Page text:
To live or to die in L.A.? That was the question we all had for the Bears going into Sunday’s pivotal night contest against the struggling Rams. Alas, we should all be so gullible as to believe that this football team, in its current pragmatic state, would have any shot at a playoff berth.
The Bears slow death sentence was mired in more communication failures and horrid play calling, but this game was more than the usual suspects. Every aspect of the team failed to deliver in what was the most important game of the year for Matt Nagy’s team.
Nobody seems to have any essence of an idea what is going on with the Bears, and the worst part of it is that they don’t seem to have any idea either. General Manager Ryan Pace continues to hide behind closed doors, not speaking with the media or giving the fan base any sort of explanation on why his team has spiraled so far downward since last year.
With the Bears’ crushing 17-7 defeat at the hands of Sean McVay’s much maligned Los Angeles Rams, came the end of their certifiably depressing 2019 season. The loss wiped any hope that fans had in their hearts for a playoff birth into the storm basin, and adds even more questions to a season that is full of them.
We do not know how they got here or what their plan is to fix it, but the benching of Mitchell Trubisky with only three minutes left in the fourth quarter tells us that this chapter in Bears history is coming to a resounding close.
After the game, the Bears PR department released a statement saying Trubisky had a hip injury that they thought warranted the benching in favor of a mediocre Chase Daniel.
Despite this, everyone saw Nagy was visibly upset about his offense’s last three-and-out and the clear heart-to-heart conversation he had with his quarterback in which he used his play card to hide their talk.
Now we are to believe that this was all just part of the injury process and that he was in too much pain to resume playing, despite not receiving sideline treatment or going into the medical tent one time throughout the night.
It’s painfully obvious to all that the Bears are making every excuse in the book to mask the deficiency they have at quarterback. There is more to this whole fiasco than what they are leading on, much more.
Nagy has always been the guy at the podium that has had to address all the problems on his football team, from the regression of his once promising quarterback to the absolutely indefensible kicking crisis that seems to resolve and mediate, carving a nice and neat way for him to escape the media asking questions about his bizarre play-calling.
In some ways, one could feel bad for Nagy. The media shouldn’t have to be asking him questions about his awful quarterback or wildly inconsistent kicker. Both should be directed at the man who traded up to draft Trubisky and screwed up the kicking situation from the get-go.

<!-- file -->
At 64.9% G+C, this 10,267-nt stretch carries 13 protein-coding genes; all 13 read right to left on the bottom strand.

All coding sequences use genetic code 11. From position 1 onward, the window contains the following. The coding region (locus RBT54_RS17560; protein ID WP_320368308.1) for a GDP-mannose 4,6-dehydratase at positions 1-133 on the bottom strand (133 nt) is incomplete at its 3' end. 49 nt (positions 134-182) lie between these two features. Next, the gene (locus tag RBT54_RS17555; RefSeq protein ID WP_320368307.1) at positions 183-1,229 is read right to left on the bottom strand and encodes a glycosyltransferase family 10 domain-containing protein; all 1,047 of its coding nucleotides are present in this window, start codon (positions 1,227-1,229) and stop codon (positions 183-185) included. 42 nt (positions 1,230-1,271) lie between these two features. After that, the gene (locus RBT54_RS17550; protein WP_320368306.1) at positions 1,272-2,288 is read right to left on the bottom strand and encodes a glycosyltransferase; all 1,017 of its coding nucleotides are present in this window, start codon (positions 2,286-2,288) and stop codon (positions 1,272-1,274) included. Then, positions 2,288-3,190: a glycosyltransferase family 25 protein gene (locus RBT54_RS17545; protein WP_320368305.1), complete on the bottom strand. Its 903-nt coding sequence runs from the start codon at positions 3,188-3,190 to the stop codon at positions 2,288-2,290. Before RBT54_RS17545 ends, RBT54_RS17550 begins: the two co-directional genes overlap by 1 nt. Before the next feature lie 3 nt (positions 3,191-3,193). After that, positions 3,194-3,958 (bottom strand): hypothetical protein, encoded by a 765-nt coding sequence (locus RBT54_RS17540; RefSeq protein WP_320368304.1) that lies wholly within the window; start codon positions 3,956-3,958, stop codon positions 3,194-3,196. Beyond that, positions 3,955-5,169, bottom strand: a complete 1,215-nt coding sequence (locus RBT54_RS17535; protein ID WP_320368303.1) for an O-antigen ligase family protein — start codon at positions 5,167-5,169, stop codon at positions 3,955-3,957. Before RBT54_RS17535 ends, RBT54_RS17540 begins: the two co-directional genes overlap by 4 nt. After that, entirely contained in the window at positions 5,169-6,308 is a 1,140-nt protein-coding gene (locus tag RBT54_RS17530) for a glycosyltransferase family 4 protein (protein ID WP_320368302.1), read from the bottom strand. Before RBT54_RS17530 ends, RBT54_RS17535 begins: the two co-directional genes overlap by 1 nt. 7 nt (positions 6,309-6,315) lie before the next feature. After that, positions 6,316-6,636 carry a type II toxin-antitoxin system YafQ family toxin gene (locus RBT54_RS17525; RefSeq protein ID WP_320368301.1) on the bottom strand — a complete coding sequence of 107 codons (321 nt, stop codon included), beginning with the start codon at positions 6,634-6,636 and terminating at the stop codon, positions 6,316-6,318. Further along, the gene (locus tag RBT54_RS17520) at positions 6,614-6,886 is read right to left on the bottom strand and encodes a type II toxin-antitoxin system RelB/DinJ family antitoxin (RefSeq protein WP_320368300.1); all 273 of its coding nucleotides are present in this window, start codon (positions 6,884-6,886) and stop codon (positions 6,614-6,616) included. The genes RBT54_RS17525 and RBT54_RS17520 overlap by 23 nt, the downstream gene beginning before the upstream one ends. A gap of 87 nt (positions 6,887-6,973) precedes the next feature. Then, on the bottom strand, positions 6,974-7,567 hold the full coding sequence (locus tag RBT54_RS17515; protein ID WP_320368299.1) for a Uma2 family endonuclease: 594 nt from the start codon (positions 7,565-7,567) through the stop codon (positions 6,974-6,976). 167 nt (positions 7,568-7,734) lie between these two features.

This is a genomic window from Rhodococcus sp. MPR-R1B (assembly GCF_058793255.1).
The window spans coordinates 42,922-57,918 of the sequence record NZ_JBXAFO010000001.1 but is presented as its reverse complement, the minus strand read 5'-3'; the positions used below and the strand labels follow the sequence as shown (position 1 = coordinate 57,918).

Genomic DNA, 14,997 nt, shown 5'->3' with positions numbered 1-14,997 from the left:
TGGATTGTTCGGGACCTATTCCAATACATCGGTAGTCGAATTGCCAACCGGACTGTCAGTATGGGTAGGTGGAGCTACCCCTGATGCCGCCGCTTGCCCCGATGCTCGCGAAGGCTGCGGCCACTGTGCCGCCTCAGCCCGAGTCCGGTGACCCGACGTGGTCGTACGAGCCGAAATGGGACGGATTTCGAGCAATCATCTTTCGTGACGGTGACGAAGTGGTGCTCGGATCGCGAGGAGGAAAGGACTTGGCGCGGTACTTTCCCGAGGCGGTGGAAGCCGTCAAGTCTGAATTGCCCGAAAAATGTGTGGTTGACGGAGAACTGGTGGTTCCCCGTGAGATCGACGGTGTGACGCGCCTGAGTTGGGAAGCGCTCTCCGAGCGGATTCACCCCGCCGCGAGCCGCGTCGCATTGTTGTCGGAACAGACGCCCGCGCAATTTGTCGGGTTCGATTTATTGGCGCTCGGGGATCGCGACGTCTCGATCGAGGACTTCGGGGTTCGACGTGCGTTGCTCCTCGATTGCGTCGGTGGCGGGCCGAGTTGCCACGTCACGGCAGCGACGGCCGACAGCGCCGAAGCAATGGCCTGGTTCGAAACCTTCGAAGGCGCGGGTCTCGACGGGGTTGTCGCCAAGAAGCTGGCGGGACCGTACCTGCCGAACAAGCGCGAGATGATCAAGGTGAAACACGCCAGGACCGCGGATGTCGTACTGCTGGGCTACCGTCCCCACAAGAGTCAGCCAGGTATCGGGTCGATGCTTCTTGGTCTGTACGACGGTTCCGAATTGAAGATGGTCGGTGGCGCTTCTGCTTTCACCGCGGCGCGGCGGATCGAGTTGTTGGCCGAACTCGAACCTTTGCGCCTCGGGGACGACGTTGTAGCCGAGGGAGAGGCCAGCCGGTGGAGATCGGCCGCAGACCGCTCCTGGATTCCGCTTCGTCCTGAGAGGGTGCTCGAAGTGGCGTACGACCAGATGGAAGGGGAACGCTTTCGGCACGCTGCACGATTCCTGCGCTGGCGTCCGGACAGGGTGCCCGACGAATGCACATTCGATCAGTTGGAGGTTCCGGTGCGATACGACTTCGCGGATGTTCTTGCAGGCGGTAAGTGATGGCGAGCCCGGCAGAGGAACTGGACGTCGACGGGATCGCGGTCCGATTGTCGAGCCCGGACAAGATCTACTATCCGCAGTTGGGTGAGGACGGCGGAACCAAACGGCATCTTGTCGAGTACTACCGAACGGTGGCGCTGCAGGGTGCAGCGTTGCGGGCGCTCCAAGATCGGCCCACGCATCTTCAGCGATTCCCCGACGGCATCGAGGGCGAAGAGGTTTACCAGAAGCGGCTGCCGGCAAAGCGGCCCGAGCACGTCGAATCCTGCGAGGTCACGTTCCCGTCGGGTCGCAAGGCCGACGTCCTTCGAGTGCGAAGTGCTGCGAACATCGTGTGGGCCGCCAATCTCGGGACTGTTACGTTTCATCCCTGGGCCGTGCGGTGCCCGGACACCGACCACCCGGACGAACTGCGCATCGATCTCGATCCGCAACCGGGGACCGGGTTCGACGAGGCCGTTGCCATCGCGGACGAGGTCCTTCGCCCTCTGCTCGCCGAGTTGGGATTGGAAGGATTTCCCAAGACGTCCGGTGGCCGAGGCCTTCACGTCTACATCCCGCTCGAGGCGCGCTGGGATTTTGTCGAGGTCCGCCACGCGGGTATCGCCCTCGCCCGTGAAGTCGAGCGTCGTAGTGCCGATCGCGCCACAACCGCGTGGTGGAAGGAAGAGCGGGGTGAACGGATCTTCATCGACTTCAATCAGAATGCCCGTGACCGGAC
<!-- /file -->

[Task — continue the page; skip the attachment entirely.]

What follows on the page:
Not a single reporter has been able to talk to general manager Ryan Pace during an NFL season. He fills the role of being a representative for the angry fan that holds his or her team to the highest expectation, and who at one point thought that this season would finally be the one they’d been dreaming about for years.
When the going gets tough, Pace hides from any sort of scrutiny from the fans, media and pretty much anyone outside of the Bears organization. In the extremely rare occasions he does speak, the team masks his obvious media relations
weaknesses. Where other general managers make themselves publicly available during disappointing seasons and hard times, being honest and open with fans and media and speaking with a purpose for as much time as needed to get a point across, Pace hides like a dog scared of the ensuing thunderstorm approaching his crumbling house.
The more he continues to be afraid, the more questions begin filling the minds of angry fans. Why do they keep getting the kicker position so wrong? Why is Khalil Mack now such a non-factor in games? There are so many more questions that fans can come up with, one being just as valid as the next.
Putting aside the weird prerogative to bench him on Sunday, we have to ask the question as to whether the Trubisky era is still salvageable. Will the Bears pick up his fifth-year option? All signs point to no at this juncture. The Bears will most likely bring in quarterback competition next season, or possibly sooner after Colin Kaepernick’s workout.
The Bears lost in a game that the Rams were trying to give them. If they had won, they would have fooled all of us into thinking that they were team capable of resurrecting their season and making them feel vindicated.
Now it is clear and obvious that they are just a shell of their former selves, and we deserve to hear from the person in charge on what he plans to do about it.